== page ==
Genre: Action, Drama
Director: Keishi Ohtomo
Writers: Kiyomi Fujii, Keishi Ohtomo, based on the original comic “Rurouni Kenshin” by Nobuhiro Watsuki
Cast: Takeru Satoh, Tatsuya Fujiwara, Emi Takei, Yusuke Iseya, Munetaka Aoki, Yu Aoi, Ryunosuke Kamiki, Tao Tsuchiya, Min Tanaka
Running Length: 139 minutes
Synopsis: Kenshin Himura (Takeru Satoh) is a legendary swordsman in the wars accompanying the turbulent fall of Japan’s Shogunate in the 19th century. Once feared as ‘Battosai the Killer’, he has adopted a peaceful life since the arrival of the ‘new age’ in Japanese history. But Makoto Shishio (Tatsuya Fujiwara), the ‘Shadow Killer’ who succeeded to Kenshin’s position in the service of the new government, has since then been active in the Kyoto underworld. Because he knew too much of the dark side of the new government, he was stabbed and his body set on fire. He survived, however and, wrapped in bandages, has raised an army of disaffected former samurai with the aim of overthrowing the new regime. Agreeing to a request by Toshimichi Okubo, the Home Minister, Kenshin leaves his friends in Tokyo and sets out for Kyoto. He and Shishio are a match in skill and in wits, but their aims are opposite. Kenshin seeks to preserve the nation without breaking his vow that he will kill no more.
Review: With Hollywood blockbusters crowding the cinemas, it’s little wonder that the jidaigeki (period drama) genre of Japanese cinema has become a shadow of its former self, and apart from the Rurouni Kenshin series itself, decent chanbara films have been few and far between. Kyoto Inferno is the follow up to the first Rurouni Kenshin film (in 2012), and perhaps more importantly, is part one of a two-part epic feature (Rurouni Kenshin: The Legend Ends opens in Singapore about a month later on 9 October). And much like other films that are cleaved into two, it’s perhaps a bit unfair to pass judgment on what essentially is half a movie and not on the entire body of work.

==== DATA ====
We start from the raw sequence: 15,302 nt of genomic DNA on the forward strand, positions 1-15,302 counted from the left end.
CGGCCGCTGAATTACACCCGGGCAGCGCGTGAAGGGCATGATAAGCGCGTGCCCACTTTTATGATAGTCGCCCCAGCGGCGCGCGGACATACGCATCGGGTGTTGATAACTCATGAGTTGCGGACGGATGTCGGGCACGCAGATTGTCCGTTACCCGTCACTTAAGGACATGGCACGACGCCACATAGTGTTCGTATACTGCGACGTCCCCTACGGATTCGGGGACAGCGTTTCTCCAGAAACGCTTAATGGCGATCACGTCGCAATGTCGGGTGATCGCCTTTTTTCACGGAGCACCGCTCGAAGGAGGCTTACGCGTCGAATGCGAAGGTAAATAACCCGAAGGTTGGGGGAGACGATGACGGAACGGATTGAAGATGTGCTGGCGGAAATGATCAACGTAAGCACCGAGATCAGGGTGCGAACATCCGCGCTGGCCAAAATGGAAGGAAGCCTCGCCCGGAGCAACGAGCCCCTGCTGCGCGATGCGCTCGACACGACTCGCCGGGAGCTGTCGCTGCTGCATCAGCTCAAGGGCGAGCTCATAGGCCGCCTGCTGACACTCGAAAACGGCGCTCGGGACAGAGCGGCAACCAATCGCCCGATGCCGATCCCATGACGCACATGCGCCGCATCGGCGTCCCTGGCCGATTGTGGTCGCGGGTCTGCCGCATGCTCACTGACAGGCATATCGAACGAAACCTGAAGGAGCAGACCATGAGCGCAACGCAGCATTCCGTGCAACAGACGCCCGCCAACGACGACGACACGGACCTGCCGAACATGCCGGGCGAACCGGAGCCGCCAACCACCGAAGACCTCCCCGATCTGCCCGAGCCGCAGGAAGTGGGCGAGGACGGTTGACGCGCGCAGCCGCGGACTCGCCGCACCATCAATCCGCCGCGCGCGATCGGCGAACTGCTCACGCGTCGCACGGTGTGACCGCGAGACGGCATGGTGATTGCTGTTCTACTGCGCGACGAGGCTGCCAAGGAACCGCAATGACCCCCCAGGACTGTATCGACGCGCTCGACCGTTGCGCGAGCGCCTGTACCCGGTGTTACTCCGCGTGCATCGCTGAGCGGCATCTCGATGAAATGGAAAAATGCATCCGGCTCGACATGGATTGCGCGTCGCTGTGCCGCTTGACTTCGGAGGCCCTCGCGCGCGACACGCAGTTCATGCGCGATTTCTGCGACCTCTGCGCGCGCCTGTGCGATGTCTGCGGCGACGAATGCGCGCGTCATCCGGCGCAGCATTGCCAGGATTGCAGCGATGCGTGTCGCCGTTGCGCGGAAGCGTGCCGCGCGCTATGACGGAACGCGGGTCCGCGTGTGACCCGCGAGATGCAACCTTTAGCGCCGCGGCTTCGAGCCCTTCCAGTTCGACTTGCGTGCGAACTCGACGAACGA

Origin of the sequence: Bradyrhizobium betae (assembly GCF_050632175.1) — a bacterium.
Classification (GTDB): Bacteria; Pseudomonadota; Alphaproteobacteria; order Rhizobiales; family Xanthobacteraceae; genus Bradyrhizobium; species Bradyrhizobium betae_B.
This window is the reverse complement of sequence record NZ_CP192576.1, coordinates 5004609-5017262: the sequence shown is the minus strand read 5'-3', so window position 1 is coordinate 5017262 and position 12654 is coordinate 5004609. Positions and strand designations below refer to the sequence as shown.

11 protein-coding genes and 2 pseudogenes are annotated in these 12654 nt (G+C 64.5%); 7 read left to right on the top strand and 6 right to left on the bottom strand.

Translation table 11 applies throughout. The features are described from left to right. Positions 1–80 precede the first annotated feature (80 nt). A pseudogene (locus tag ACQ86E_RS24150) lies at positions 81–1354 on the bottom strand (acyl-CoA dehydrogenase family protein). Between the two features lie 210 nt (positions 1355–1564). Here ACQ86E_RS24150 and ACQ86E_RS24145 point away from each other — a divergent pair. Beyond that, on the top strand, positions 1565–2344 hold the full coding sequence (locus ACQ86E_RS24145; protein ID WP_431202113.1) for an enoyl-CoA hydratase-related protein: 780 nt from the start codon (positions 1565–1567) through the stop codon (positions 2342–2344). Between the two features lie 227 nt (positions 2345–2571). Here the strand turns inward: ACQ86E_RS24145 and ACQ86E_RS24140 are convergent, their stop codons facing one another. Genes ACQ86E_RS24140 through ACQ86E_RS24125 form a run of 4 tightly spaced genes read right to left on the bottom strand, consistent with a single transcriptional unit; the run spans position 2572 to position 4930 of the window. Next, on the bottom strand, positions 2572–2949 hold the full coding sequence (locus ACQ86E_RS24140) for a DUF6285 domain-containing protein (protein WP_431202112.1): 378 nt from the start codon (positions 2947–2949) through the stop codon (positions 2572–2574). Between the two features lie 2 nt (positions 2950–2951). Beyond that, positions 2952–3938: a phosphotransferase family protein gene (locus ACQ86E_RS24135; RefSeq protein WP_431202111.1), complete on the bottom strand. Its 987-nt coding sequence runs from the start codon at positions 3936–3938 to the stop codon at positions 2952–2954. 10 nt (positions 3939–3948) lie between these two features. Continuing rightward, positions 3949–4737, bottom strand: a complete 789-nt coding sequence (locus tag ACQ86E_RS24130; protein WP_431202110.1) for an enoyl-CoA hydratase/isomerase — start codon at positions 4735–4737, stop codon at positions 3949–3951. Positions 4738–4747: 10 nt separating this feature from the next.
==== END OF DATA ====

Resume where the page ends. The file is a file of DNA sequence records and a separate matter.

Yet, it’s also a necessity that each film should be able to stand on its own, and in a way Kyoto Inferno does succeed to a certain extent. Although the film is very slow going, Kyoto Inferno manages to establish the characters and their motives (it can get a little confusing, but prior knowledge of the Rurouni Kenshin series or the previous movie is not required), as well as set the stage for what would likely be a much more kinetic second film. This unevenness is one of the bigger problems of the film, because it is likely that there will be audiences that go into Kyoto Inferno expecting swordfights galore and not a weighty drama, even if it’s good drama for most of the film. Fortunately, the pace does pick up sporadically in a number of well choreographed action sequences. The action in Kyoto Inferno seems largely to be traditional stunt work, and CG has been kept to a minimum, a refreshing change from typical Hollywood fare these days.
Although no one is going to carry home award trophies for their acting in Kyoto Inferno, at least each actor bears a good resemblance to their manga/anime counterparts. Tatsuya Fujiwara does manage to impress as his turn as Shishio is appropriately menacing despite acting entirely behind a mask of bandages. Much emphasis is placed on the romance between Kenshin and Kaoru, this to me is the weakest link in the film, as the two actors share very little onscreen chemistry and the dalliance simply does not convince.
It seems to be a trend for filmmakers to split finales nowadays, and although in this case the wait is a fair bit shorter than usual, it is still a bugbear to me. Did this installment Rurouni Kenshin need to be played out over two full-length movies? The answer once again is no – there’s so much narrative excess in Kyoto Inferno that much of it could have been edited out in the first place with very little loss to the structure of the film. It remains to be seen if The Legend Ends would justify the two part treatment, but perhaps the better route would have been to release a single film cinematically then a director’s cut later on.
Rating: * * * (out of four stars)